It was only recently that Tata Motors announced the plans to subsidiarise its PV (passenger vehicle) business
Chery Automobile has halted its plans to acquire stakes in Tata Motors’ PV business due to the Indian government’s recent directive to scrutinize all Chinese investments in the country. Earlier this year, Tata Motors had shared its plans to subsidiarise its PV business. The Indian company was already in talks with potential partners, including Chery Automobile, who can acquire up to 49% stake in its automotive wing and collaborate in product development as well (especially electric powertrains).
India and China are currently going through some geopolitical tensions. Chery Automobile, being a state-owned Chinese company based in Wuhu, is reluctant to make further efforts in completing the partnership agreement at least until the current state of affairs settles down. Another set of reports states that Chery is considering an independent entry on the Indian market and eventually partner with Tata Motors.
Jaguar Land Rover, owned by Tata Motors, is already in a 50:50 partnership with Chery Automobile. Under this, JLR produces its China-spec products at Chery’s manufacturing facility in Changshu. As Chery Automobile’s relation with Tata Motors goes through a phase of confusion, many are concerned about the fate of the upcoming Tata Blackbird (internal codename). Tata Motors’ Blackbird project reportedly employs the platform of Chery’s Tiggo 5X crossover.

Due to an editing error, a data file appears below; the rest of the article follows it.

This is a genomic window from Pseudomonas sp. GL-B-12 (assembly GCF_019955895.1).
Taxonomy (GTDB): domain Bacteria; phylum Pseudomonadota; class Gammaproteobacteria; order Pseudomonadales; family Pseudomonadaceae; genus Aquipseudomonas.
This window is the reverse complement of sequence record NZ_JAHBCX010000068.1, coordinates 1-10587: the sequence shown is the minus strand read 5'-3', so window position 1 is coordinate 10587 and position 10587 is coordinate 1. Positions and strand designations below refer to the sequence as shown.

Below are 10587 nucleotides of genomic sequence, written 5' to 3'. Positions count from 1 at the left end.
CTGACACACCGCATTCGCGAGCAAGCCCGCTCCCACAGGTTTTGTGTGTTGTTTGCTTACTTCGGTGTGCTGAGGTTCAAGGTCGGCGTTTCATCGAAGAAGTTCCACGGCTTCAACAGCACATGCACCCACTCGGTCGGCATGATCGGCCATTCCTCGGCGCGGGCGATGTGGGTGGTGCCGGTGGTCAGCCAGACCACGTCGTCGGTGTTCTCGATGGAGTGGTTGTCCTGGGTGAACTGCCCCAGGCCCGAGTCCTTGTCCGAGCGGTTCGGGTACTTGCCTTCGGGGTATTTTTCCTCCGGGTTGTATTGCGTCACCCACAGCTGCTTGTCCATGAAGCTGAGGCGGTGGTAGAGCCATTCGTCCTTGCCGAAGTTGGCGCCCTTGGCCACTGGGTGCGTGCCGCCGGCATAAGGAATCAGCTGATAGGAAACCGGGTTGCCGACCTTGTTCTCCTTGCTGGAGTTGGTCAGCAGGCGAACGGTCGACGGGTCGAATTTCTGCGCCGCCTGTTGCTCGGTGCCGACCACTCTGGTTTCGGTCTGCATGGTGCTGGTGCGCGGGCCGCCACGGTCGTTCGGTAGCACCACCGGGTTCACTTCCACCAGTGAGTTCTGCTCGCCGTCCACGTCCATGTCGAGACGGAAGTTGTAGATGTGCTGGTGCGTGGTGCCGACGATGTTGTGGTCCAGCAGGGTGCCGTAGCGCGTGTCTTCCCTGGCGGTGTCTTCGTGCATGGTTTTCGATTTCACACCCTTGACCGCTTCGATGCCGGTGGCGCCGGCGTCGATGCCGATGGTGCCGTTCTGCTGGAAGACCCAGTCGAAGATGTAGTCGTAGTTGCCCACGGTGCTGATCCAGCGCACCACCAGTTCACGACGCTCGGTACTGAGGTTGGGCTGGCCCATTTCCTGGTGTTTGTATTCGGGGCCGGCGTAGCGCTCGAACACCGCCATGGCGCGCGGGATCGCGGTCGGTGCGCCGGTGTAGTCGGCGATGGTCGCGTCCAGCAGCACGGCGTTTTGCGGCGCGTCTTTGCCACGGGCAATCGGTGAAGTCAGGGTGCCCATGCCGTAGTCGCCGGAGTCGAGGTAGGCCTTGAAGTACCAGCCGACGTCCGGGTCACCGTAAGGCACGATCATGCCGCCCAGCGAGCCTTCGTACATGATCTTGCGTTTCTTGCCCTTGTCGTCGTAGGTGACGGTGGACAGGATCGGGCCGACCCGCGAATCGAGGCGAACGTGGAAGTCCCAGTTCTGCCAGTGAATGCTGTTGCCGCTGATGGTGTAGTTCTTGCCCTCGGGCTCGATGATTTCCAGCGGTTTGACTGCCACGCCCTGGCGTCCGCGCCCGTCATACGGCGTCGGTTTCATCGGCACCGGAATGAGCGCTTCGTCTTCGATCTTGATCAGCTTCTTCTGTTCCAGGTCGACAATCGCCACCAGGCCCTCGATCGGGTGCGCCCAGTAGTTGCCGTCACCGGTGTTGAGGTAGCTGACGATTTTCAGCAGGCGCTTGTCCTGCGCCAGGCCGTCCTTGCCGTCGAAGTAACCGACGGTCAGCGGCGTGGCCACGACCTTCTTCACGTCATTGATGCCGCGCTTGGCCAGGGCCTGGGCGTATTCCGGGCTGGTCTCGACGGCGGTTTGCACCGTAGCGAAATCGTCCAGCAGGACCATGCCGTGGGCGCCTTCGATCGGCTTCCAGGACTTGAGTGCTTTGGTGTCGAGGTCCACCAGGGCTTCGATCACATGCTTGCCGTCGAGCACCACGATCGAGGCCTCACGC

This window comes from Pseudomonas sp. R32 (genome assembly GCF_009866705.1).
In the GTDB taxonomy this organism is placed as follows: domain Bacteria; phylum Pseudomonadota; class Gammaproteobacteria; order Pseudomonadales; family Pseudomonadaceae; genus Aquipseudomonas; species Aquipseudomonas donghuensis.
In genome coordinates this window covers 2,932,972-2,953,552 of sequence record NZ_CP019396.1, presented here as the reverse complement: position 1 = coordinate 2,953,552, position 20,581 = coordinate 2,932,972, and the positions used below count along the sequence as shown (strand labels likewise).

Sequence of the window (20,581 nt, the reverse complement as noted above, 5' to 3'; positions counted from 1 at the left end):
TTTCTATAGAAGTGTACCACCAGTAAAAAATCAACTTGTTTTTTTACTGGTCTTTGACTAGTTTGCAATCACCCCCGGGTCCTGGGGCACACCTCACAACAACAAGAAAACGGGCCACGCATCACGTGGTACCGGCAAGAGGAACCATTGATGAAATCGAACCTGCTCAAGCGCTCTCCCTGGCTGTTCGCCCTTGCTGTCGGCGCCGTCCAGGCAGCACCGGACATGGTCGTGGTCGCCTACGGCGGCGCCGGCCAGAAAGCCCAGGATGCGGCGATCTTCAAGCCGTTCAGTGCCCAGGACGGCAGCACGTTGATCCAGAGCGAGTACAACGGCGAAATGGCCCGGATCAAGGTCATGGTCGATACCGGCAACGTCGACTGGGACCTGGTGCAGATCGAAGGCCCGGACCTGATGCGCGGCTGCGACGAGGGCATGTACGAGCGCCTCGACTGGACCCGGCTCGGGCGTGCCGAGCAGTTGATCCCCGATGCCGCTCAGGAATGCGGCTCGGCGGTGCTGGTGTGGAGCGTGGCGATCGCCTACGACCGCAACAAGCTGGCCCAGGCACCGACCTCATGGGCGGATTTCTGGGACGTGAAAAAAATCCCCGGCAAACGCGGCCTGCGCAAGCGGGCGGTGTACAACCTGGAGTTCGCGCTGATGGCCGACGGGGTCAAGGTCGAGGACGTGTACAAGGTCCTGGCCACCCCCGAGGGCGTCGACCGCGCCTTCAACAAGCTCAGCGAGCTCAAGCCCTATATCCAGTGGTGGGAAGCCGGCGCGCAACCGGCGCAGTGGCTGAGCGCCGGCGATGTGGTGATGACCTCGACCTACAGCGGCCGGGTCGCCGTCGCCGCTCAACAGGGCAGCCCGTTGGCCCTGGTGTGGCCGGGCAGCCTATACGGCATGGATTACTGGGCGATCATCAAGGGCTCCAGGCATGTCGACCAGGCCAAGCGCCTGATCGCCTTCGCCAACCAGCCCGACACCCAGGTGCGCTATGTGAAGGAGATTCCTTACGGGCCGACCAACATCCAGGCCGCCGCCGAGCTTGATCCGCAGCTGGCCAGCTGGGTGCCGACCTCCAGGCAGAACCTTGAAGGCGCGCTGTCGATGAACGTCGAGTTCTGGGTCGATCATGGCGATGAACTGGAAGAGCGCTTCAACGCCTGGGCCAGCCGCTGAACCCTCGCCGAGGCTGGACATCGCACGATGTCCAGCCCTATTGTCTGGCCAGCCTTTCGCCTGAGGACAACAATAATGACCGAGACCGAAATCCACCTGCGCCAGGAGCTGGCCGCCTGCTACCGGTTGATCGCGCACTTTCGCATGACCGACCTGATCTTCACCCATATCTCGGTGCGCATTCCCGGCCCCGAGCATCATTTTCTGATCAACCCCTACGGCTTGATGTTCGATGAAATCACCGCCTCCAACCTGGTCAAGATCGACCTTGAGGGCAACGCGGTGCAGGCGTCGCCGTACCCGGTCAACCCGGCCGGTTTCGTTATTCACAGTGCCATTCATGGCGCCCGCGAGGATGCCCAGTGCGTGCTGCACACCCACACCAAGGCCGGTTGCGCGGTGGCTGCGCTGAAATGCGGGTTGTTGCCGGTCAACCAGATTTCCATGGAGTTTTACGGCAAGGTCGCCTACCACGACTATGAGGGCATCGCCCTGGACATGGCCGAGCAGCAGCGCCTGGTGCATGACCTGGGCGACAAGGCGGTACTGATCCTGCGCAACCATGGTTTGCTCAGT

India is inching towards the end of its fourth phase of COVID-19 lockdown protocols and as a result, automotive establishments (production facilities, showrooms, service outlets, etc.) in green and orange zones have been allowed to operate with proper safety guidelines. Tata Motors has also resumed operations and is going ahead with its aggressive product strategy.
Three products are expected to hit in the market later this year or by mid-2021: Gravitas, HBX (codename) and Altroz turbo petrol. The first two were showcased in a near-production and concept formats, respectively, at Auto Expo 2020 held in early February. On the other hand, the turbo petrol Altroz (with DCT option) would most likely be a variant update to the premium hatchback’s existing range. It borrows its 1.2-litre Revotron three-cylinder turbocharged power plant from the Tata Nexon petrol. The tuning could be slightly different.
One of our readers recently spotted a Gravitas test mule. Essentially a 7-seater avatar of the Harrier, the SUV would be Tata Motors’ new flagship and a reasonable upgrade from the Hexa or Aria. It remains unknown whether an AWD format would be available like its spiritual predecessors.